1992:003 - ARMAGH: English St/Abbey St, Armagh

NMI Burial Excavation Records

County: Armagh Site name: ARMAGH: English St/Abbey St

Sites and Monuments Record No.: SMR 12:55 Licence number:

Author: Declan P. Hurl, Environment Service, Historic Monuments, DOE (NI)

Site type: Urban

Period/Dating: Multi-period

ITM: E 687432m, N 845602m

Latitude, Longitude (decimal degrees): 54.351595, -6.655055

The development of the grounds of a Georgian house off Upper English St in Armagh into a tourist and heritage complex required several seasons of exploratory work in 1989-91, directed by Dr C. Lynn and Mr N. Crothers. (Excavations 1989, 12, 1990, 12-13, 1991, 5). In January 1992, we were informed that this work would be extending into the grounds of the neighbouring 18th-century Meeting House, now abandoned; this necessitated a rapid excavation of the area.

The 12th-century Augustinian Abbey of SS Peter and Paul was reputed to be the source of the stone for the Meeting House and had apparently stood in this area. An exploratory excavation, headed by Mr N. Brannon, uncovered 16% of the garden in 1976, locating some potentially medieval features and a collection of finds ranging greatly in age and type, unfortunately from the same contexts.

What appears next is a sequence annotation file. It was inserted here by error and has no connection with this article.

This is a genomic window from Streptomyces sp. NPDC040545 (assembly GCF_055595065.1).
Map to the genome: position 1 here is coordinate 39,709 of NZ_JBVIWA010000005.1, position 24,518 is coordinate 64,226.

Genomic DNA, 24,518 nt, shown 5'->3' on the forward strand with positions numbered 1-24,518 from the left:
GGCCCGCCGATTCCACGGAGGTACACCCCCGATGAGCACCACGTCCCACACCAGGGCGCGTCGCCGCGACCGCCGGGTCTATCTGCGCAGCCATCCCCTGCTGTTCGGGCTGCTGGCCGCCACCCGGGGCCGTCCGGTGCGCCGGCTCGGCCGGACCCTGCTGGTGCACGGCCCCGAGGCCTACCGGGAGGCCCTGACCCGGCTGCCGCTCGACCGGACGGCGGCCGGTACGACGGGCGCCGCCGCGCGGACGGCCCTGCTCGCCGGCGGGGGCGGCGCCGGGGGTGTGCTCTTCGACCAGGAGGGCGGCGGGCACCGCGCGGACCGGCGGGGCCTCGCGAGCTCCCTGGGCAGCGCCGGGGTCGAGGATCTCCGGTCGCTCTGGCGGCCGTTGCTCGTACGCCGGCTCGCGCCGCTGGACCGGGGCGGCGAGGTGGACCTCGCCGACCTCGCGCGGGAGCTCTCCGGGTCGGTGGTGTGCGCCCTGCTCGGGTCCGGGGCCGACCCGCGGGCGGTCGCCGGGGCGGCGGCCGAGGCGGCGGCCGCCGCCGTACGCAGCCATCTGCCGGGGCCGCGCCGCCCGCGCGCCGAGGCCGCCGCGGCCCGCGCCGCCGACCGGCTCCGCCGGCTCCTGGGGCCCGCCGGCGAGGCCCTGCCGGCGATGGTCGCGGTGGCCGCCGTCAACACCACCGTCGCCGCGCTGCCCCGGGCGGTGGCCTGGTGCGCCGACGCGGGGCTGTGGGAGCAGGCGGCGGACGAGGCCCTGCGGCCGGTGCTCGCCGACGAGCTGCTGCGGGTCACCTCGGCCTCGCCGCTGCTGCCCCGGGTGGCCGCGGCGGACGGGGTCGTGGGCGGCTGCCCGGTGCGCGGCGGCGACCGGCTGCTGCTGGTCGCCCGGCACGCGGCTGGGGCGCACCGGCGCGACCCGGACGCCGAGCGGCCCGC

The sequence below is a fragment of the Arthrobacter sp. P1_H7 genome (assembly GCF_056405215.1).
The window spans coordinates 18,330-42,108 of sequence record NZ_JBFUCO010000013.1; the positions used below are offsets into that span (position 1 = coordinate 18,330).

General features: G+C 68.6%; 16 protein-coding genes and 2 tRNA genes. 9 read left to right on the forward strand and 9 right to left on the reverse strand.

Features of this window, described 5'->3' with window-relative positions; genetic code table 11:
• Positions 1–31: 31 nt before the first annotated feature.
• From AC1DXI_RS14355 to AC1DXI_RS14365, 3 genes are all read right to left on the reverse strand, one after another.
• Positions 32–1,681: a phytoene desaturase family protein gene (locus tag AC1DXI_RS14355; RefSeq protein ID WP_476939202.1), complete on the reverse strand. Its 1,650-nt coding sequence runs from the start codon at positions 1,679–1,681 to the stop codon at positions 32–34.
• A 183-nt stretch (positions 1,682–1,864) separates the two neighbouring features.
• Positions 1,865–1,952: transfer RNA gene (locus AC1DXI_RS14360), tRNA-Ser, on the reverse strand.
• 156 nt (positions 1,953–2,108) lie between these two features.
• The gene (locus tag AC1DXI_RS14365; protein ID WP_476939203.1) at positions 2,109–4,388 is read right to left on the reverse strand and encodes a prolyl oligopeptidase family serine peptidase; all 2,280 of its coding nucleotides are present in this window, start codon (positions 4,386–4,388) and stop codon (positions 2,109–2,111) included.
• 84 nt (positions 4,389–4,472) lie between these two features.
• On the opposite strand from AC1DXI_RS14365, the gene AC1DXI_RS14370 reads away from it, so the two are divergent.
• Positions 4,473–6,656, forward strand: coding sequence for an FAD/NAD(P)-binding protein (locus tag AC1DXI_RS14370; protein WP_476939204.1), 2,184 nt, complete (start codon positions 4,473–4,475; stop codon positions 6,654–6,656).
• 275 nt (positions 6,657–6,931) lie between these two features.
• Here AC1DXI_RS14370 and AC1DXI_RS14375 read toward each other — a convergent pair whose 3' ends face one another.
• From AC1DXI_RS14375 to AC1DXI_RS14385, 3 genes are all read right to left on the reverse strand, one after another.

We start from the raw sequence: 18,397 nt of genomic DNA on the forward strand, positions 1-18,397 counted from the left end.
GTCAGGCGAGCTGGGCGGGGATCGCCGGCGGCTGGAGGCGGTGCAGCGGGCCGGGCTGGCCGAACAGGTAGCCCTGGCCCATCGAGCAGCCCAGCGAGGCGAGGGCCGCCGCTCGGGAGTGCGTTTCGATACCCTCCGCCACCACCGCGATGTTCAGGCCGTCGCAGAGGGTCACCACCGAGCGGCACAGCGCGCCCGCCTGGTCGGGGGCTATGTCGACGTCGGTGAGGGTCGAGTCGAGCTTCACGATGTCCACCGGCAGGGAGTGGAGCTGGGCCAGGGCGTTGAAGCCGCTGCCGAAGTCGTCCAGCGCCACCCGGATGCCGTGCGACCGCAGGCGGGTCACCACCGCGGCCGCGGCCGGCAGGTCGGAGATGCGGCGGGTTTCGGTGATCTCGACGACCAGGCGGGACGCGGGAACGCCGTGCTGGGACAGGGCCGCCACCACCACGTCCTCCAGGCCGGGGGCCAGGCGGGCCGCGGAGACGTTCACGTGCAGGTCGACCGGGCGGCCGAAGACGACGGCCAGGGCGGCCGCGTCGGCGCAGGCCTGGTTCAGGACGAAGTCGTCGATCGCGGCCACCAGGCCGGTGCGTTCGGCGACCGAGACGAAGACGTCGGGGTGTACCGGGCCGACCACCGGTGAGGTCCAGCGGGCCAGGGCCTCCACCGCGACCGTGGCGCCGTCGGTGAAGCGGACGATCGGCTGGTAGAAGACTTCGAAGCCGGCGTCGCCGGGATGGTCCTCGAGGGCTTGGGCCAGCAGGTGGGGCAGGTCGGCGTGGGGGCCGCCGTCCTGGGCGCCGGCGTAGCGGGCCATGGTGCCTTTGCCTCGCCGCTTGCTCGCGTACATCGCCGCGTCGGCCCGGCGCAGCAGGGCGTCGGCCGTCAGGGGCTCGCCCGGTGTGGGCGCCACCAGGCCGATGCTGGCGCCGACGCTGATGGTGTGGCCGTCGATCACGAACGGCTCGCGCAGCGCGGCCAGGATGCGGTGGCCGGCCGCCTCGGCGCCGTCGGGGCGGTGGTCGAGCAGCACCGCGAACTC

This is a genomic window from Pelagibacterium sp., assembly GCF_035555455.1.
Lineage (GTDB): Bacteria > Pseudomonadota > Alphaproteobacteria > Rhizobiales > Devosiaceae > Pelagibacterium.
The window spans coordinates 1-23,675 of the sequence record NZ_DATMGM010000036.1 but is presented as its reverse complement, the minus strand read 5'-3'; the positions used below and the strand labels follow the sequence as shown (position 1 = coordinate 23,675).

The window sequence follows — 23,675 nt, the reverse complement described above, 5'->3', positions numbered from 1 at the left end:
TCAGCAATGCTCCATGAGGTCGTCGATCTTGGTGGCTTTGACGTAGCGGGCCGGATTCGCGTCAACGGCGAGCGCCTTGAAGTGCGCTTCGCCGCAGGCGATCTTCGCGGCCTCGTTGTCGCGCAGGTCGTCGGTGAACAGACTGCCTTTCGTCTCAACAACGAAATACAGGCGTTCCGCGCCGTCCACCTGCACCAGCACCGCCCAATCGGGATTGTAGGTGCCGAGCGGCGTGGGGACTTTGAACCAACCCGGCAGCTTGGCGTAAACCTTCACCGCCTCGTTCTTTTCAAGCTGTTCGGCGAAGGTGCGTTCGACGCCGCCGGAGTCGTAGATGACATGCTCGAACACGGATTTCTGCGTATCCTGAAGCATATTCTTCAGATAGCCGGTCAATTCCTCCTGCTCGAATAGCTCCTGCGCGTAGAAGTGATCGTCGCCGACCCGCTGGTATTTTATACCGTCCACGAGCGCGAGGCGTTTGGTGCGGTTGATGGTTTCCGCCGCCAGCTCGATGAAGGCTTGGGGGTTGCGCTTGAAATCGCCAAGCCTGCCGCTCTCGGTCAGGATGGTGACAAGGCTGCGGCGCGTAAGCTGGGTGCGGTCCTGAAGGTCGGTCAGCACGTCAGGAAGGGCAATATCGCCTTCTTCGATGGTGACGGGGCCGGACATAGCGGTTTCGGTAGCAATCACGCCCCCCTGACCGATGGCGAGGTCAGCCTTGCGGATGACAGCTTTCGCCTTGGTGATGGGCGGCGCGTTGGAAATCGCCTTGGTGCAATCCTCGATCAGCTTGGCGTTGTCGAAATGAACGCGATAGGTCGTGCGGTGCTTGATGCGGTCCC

The excavation took 10 weeks and examined a further 43% of the garden with 3 trenches, amounting to 170m2, with the stratigraphic depth ranging from 0.5m to 2.3m. The uppermost layers consisted of imported garden soil containing a variety of finds: the pottery alone comprised coarse wares, green-glazed wares, sgraffito and brown wares, delft and porcelain. There were also lignite cores and flakes, clay pipes and pieces of human skull. Below these was an 18th-century garden surface which was cut by parallel drainage gullies c. 3.2m apart, running at an angle to the slope of the ground.

Near the top of the garden was a curving flat-bottomed ditch, 1.7m deep and up to 2m wide. Its initial cutting was probably during the post-medieval period, though it was subject to clearing and recurring; it had been filled in about 30 years ago with debris from renovations to the Meeting House. The end of the ditch had been uncovered in the 1976 dig, and an extrapolation suggested a diameter of 27m- 30m.

Beneath the 18th-century garden were a few interesting subsoil-cut features. In the west was an extensive shallow depression, the loamy fills of which contained souterrain ware, a small bone awl and an 11th-century Hiberno-Norse silver penny. In the east was a ditch which was filled with a soil slightly darker and coarser than the subsoil into which it was cut and which contained a lump of vitreous slag. It had a maximum depth of 0.85m and width of 1.5m, and appeared to join up with another feature found in 1976; extrapolation again suggested a diameter of around 30m. The dating of this feature is difficult, though the fill suggests that it was medieval.

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